Losing Caroline Doty a blow to UConn

August, 12, 2010

Connecticut has now lost Caroline Doty to a serious knee injury twice as often as it has suffered defeat on the court since the promising guard arrived on campus. And for a team renowned for margin of victory, the margin of error is shrinking in pursuit of a milestone and another title.

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Caroline Doty
Geoff Burke/US PresswireCaroline Doty is a shooter, a scorer -- a back-breaking, how-did-we-forget-about-her assassin.

About to begin her junior year, Doty was to be one of three returning players who averaged at least 20 minutes per game last season for the national champions. Instead, she will miss the entire 2010-11 season after suffering a torn ACL for the third time since her senior year in high school. The same injury also sidelined Doty for the final 22 games of her freshman season at Connecticut.

As far as returning starters in Storrs, Conn., it's Maya Moore, Tiffany Hayes and a whole lot of opportunity -- if you're of the optimistic persuasion -- for a program just 10 games away from matching UCLA's men's basketball NCAA Division I record of 88 consecutive victories. In Doty, the Huskies lose a player who was easy to overlook as she averaged 6.8 points, 3.5 assists and 2.5 rebounds in the shadows cast by the spotlight on Moore and Tina Charles.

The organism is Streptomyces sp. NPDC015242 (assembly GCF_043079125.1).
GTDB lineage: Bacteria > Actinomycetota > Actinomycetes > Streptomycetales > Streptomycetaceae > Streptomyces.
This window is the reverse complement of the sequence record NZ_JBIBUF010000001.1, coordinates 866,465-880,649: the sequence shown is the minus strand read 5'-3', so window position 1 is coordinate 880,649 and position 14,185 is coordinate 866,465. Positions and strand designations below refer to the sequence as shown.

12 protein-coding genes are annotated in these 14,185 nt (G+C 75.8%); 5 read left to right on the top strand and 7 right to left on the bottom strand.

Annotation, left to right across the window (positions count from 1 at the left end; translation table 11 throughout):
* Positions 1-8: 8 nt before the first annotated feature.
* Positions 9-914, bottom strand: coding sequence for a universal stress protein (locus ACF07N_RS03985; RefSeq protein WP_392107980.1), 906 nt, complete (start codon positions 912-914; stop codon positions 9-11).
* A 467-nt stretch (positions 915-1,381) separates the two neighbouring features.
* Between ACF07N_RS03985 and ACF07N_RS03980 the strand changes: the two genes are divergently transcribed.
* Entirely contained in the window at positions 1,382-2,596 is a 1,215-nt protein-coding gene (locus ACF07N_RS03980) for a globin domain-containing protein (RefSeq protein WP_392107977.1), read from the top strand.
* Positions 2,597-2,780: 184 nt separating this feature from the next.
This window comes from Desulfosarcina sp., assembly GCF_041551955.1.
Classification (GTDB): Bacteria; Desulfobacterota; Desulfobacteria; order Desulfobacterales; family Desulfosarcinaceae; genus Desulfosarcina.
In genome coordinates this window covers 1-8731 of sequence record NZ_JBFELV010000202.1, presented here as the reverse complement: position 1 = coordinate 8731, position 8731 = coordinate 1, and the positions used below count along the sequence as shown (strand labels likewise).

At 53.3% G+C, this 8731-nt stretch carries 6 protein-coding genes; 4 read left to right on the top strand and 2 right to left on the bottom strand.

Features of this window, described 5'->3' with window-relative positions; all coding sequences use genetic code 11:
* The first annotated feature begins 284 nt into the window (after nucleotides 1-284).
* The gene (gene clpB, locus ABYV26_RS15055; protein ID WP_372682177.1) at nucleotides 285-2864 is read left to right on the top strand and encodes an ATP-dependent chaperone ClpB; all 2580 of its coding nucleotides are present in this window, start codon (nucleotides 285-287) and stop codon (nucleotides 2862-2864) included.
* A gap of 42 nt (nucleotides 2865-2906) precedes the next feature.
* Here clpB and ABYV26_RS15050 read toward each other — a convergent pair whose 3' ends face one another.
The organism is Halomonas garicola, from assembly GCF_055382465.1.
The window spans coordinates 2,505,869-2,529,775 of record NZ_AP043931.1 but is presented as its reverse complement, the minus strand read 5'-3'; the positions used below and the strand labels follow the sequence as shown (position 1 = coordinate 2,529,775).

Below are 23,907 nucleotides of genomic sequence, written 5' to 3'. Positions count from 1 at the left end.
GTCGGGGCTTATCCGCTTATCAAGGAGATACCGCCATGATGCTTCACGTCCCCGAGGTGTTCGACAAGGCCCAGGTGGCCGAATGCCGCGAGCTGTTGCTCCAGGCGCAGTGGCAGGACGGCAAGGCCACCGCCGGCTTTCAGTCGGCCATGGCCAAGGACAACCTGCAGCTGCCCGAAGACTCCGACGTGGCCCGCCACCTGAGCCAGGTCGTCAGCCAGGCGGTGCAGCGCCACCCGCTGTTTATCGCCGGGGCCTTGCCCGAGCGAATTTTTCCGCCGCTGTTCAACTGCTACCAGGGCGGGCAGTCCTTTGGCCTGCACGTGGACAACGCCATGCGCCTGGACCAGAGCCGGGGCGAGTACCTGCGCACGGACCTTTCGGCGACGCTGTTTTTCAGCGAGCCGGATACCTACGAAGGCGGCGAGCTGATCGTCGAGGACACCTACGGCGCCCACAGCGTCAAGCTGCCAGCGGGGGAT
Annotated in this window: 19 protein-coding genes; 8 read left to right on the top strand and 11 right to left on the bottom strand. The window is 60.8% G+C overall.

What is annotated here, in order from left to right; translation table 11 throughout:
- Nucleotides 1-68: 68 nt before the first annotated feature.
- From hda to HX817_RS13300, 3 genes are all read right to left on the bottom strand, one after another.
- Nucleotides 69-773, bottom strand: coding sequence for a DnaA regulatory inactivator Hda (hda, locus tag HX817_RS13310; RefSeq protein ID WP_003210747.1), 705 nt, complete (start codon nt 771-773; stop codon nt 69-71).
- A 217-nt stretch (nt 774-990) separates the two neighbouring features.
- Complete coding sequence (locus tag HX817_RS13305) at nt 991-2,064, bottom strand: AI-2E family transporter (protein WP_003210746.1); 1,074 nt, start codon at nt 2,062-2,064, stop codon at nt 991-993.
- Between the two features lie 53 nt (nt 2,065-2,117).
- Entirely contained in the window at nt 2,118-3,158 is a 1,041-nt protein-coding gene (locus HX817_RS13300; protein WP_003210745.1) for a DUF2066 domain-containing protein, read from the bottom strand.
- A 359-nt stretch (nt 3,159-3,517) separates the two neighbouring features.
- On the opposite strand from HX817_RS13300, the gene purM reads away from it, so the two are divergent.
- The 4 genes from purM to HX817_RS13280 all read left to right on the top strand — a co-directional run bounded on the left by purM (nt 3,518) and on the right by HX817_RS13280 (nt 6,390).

Easy, that is, unless you were on the other sideline trying to stop the entirety of the Connecticut onslaught.

"The one thing with Caroline that I was always impressed with is her ability to play within their system, her ability to make her teammates around her better," Louisville coach Jeff Walz said after he learned of the injury. "And then the other thing is, you always knew she had the ability to hit big shots and score if she had to."

When people talk about Geno Auriemma's teams winning as a result of accumulating the most talent, they're reading the words but missing the author's ability to craft a story between the lines. The Huskies do perennially have the best talent, or at the very least, talent as good as any other program in the country. And there's every reason to think anyone as competitive as Auriemma savors those recruiting wins almost as much as the ones on the court.

That talent gives Connecticut a successful program. How it fits together is what produces seven national titles and 78 consecutive wins.

One of the most impressive things about watching Connecticut on a regular basis the past two seasons was how pieces picked up the slack when one piece failed, whether missing in body because of injury or merely in spirit because of focus for a game, a half or a possession. Put a lot of high-performance pieces together and you can end up with a situation in which knocking the smallest thing out of kilter causes a total breakdown. The Huskies were more like something out of a "Terminator" movie, morphing to patch any wound.

Moore memorably did that on the biggest stage, lighting up Stanford in the opening minutes of the second half of the championship game after the Cardinal went to the break leading by eight points. But the same sort of process happened in far less dramatic ways all season, a big reason why the Huskies had so few -- as in, no -- close calls until that 12-point first half against Stanford.